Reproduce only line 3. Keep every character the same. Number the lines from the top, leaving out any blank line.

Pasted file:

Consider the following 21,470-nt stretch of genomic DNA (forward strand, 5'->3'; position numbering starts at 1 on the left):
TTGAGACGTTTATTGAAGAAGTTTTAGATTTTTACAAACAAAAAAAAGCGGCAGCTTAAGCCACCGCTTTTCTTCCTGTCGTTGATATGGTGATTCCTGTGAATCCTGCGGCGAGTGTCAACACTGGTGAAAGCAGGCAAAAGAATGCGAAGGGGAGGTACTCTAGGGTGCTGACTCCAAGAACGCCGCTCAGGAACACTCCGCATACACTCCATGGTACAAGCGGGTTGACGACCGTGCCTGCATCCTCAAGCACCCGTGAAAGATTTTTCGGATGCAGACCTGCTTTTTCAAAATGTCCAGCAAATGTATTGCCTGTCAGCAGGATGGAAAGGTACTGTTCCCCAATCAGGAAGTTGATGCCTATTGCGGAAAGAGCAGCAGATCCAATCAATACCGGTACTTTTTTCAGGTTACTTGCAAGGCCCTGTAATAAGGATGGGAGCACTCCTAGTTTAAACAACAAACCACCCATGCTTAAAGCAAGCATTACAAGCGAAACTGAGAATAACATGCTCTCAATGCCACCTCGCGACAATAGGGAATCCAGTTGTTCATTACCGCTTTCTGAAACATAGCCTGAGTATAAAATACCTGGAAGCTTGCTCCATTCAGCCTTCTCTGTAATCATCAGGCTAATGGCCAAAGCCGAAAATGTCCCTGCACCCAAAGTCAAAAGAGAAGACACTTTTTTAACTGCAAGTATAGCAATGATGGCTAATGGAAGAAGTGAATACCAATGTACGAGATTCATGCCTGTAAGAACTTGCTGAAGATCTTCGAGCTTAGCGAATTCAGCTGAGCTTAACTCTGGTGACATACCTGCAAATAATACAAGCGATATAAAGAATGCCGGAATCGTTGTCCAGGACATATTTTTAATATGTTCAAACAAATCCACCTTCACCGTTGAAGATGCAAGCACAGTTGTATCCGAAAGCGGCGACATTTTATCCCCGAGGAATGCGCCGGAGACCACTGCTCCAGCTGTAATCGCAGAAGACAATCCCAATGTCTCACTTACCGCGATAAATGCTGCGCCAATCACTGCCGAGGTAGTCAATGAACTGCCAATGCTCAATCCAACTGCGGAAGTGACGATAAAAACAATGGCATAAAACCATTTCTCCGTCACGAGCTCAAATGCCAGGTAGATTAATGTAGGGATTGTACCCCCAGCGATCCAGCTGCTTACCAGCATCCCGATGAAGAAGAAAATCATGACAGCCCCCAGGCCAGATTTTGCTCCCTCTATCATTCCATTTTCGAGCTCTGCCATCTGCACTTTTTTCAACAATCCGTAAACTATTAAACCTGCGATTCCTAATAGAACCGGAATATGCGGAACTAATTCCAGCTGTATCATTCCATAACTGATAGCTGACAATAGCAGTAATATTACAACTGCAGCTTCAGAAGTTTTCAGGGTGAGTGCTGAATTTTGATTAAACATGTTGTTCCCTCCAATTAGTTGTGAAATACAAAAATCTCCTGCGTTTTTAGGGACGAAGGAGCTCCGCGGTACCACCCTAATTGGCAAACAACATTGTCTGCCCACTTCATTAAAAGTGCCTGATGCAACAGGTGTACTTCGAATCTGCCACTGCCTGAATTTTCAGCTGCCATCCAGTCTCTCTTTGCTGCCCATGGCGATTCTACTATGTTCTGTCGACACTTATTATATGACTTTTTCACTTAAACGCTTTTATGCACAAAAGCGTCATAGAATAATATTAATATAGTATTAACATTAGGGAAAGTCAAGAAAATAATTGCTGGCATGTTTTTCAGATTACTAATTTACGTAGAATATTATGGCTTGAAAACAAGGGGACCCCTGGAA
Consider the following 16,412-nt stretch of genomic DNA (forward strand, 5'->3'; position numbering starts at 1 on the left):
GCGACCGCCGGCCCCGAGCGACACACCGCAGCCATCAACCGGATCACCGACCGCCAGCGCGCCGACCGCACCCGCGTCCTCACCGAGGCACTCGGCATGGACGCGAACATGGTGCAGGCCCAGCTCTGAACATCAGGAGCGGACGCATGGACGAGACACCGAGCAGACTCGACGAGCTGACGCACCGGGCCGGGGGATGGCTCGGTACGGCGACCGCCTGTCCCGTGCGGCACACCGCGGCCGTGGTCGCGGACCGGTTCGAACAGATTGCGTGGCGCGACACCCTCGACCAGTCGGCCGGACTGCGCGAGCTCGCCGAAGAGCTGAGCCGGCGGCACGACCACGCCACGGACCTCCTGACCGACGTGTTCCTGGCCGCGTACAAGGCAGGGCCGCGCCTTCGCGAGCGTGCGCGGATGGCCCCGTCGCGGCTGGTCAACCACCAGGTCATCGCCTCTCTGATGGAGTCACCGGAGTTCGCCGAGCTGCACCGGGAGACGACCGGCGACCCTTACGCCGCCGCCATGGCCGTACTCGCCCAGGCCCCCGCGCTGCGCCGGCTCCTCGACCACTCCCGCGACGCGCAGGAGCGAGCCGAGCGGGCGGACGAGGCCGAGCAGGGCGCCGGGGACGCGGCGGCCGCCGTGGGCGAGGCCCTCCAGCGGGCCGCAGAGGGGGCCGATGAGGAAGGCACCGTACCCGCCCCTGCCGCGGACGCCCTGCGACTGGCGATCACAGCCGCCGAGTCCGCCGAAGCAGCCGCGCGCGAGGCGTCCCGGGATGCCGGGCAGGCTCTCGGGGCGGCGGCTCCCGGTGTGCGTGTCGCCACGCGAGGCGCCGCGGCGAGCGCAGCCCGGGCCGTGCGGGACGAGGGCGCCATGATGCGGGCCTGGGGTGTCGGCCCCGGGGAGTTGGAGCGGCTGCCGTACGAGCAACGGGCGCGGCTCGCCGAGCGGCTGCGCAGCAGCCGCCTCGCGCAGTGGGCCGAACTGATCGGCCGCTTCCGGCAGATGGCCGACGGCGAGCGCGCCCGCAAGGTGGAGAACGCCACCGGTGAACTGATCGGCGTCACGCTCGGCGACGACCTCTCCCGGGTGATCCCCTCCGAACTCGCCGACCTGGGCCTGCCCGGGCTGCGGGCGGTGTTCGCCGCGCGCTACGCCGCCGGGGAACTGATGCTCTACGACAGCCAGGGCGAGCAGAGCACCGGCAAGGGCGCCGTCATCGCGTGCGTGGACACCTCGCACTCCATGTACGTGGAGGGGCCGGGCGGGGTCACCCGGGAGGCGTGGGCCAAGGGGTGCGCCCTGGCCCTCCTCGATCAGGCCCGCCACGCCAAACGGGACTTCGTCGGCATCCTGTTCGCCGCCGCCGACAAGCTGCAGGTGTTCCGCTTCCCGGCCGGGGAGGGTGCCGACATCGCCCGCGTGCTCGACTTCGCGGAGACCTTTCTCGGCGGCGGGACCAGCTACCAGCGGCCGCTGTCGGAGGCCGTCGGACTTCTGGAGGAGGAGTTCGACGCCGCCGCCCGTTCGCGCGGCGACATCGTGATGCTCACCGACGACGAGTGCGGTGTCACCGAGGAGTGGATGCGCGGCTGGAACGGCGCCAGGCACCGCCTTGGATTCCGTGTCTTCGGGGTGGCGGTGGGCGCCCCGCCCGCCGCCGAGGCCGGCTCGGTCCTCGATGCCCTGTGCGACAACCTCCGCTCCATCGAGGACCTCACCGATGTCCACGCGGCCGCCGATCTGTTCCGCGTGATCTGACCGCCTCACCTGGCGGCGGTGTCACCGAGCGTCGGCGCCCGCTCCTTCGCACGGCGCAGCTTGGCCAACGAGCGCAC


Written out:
Consider the following 16,412-nt stretch of genomic DNA (forward strand, 5'->3'; position numbering starts at 1 on the left):